It's kind of like walking down a hallway and coming to a door. The door is firmly shut and is locked. You can waste your time knocking on the door, or even try to kick the door down, but the fact remains that you can't force the door open.
And riding young horses - heck, even the seasoned horses - is a lot of unlocking their potential by making small increments of advancement in various other areas.
|I think purple is her color.|
This doesn't mean just twisting the door handle of the door and you are magically in. There are many components to the door, just as the horse has many components to it's body. Teaching a horse a subtle cue, like tipping their haunches slightly to the inside or moving their shoulder to the outside while keeping the remainder of their body straight, is a very difficult thing to do, especially on a baby horse that doesn't really understand.
So we take these ideas and start off simple.
Like teaching them to yield their haunches. I started off with teaching Annie to sidepass - I didn't want to isolate JUST her haunches yet. I just wanted to keep it simple - pressure on the girth or just behind the girth = move away without forward motion. So, we started off in-hand and against a fence to incorporate the sideways motion without forwards.
Once she understood sideways, I incorporated the lungeline and started asking her to tip her haunches to the outside of the circle (because I do not want to encourage her to tip her haunches towards me on the lunge). This isn't something I asked her to do at more than a walk - it isn't to make her travel differently or have her off balance. It's simply unlocking her body and showing her that each part is maneuverable on it's own. We also played with the shoulder and it's positioning while on the line.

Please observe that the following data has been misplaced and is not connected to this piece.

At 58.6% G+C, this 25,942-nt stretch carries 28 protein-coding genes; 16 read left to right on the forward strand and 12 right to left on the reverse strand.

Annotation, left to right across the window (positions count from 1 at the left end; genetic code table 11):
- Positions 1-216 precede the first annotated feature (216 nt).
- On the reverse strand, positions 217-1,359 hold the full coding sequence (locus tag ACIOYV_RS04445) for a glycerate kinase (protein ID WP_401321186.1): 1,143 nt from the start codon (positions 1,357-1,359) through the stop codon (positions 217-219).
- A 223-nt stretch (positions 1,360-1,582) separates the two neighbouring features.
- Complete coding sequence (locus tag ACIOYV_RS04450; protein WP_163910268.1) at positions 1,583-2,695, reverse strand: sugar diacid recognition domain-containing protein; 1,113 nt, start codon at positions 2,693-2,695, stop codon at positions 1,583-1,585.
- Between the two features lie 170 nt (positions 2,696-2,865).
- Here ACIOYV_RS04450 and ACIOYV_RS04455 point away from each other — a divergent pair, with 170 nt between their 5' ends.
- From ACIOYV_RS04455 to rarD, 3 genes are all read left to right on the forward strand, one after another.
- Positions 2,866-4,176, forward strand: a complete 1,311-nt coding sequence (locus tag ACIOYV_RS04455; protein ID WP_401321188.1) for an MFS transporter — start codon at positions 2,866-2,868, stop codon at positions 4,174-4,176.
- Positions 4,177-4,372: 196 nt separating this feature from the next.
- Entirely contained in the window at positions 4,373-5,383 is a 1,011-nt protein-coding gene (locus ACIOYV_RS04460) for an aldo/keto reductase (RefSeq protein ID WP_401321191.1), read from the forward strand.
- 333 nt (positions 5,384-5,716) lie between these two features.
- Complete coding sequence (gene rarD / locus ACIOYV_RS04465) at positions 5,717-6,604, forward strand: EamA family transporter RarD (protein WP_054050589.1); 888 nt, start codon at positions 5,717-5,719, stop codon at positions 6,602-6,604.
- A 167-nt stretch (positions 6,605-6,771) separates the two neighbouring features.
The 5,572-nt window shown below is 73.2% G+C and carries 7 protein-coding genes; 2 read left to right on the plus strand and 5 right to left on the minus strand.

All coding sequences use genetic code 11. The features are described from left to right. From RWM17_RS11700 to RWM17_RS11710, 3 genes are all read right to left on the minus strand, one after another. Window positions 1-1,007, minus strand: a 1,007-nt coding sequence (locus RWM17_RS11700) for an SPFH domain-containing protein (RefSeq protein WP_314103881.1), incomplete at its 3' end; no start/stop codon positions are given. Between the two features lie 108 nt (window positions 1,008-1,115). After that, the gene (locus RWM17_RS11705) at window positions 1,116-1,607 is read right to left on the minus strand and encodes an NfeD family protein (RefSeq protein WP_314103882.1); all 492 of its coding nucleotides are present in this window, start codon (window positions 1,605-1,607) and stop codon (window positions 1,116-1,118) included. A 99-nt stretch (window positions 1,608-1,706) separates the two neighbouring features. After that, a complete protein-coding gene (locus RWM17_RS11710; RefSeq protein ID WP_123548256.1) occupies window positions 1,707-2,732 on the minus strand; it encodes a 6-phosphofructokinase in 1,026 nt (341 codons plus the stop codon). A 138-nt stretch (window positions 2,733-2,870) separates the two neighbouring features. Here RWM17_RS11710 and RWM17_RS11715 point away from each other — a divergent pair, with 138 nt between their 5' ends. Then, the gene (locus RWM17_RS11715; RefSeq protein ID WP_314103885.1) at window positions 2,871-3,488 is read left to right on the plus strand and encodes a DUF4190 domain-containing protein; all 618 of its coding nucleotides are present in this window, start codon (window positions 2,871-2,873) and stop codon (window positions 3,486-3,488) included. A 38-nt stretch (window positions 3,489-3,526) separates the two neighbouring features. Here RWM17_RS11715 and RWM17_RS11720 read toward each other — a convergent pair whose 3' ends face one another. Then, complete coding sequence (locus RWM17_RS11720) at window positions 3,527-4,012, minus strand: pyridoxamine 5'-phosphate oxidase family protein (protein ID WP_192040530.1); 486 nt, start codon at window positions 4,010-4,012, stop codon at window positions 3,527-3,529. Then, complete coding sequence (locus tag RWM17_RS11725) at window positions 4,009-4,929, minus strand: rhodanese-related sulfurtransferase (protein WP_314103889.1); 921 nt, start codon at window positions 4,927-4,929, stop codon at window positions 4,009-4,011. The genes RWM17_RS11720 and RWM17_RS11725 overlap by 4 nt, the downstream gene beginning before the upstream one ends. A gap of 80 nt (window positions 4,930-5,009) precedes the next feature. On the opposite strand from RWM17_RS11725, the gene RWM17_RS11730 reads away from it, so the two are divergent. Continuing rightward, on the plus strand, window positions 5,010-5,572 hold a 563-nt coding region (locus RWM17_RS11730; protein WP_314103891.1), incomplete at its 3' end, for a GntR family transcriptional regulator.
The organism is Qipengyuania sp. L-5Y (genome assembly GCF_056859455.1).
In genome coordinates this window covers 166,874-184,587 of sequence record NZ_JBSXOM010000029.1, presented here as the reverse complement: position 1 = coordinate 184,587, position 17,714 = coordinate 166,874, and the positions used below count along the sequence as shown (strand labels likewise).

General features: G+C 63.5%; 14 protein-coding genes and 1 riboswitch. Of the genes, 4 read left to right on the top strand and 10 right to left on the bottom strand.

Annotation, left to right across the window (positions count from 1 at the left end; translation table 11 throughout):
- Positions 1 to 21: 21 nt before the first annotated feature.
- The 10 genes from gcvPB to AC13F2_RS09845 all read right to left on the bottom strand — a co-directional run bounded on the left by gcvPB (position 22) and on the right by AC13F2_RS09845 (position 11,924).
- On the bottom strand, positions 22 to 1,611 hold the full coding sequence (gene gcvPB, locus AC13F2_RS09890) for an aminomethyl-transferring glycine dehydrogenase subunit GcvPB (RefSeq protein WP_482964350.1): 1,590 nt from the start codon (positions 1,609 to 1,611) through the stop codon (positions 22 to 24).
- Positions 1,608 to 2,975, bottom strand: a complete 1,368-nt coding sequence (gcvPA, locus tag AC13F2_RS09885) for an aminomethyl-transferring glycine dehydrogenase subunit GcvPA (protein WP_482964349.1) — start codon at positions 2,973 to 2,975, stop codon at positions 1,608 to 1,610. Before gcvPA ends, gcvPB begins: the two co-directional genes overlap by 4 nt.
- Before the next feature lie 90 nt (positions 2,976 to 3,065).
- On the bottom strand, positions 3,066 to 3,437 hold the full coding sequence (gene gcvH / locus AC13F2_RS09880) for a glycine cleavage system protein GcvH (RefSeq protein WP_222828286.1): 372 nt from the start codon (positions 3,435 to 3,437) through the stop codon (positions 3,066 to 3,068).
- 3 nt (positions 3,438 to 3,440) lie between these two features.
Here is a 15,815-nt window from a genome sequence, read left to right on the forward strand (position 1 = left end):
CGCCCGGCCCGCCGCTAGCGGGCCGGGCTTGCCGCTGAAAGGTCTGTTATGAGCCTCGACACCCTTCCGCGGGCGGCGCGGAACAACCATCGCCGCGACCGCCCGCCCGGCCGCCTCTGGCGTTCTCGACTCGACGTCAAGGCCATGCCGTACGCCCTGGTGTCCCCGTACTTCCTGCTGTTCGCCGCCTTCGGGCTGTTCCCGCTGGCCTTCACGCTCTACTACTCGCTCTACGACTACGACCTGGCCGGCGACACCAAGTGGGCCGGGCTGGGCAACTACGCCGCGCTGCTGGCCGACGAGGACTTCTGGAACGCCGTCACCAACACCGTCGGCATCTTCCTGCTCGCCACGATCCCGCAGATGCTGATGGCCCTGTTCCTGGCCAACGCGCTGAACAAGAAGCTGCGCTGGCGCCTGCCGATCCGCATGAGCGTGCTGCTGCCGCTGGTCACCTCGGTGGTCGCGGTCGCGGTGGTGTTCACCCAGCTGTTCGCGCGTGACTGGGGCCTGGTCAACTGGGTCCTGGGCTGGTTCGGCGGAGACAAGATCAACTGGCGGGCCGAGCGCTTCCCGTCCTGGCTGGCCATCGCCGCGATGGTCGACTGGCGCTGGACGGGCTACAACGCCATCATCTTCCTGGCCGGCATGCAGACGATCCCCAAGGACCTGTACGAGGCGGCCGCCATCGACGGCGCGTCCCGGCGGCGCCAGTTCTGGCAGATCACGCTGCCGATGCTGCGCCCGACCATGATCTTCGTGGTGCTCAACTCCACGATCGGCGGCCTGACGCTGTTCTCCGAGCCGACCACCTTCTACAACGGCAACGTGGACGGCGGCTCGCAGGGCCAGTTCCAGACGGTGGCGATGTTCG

|Video evidence of Annie running into the trees, lol.|
The baby-renvers we had been doing on the lunge and in hand was then transferred into the saddle. We'd walk straight and then I'd ask her to isolate that single portion of her body. It was difficult, as she wanted to drift and lead with her shoulders, but eventually we got a few good steps.
It was a short ride - I had initially lunged her and we worked on some things, namely the canter and her rhythm at the trot. I don't really like to lunge very much, but when limited on time and without a decent place to school, it felt like the right thing to do. She is starting to become so much more balanced at the trot and although we still had lead issues, I found that she has started to swap in the front (not the back tho) when she knows she's gotten the wrong one. Interesting tidbit.
After lunging I rode her out to cool her out and she was really good - I did some haunches in down the road, leg yielding, and even some trotting. She had a brief #babymoment when we came upon another horse - the family was leading their daughter on the horse and we were behind them. They turned down one of the streets and Annie was like, "BUT Y HE LEAVE US" and started to prance and jig. When we turned down the same street (because that was the route we were going anyways), she was really confused as to why this horse was not stopping for her, and even more confused when he turned down to where he lived and we kept going. She got over it within a milisecond though and was like, "Oh... I guess he's not with us." and just marched on. Good girl.
Yes, I know her one boot is on backwards - it must have
slipped and turned right around while she was lunging.
Now, it's important to understand that Annie doesn't do haunches in/out. But the idea of it is starting to eek through and that's what is important here. She is learning that each component of her body moves independently and with the rider's various aids, we can isolate that single section of her body and redirect it onto something else.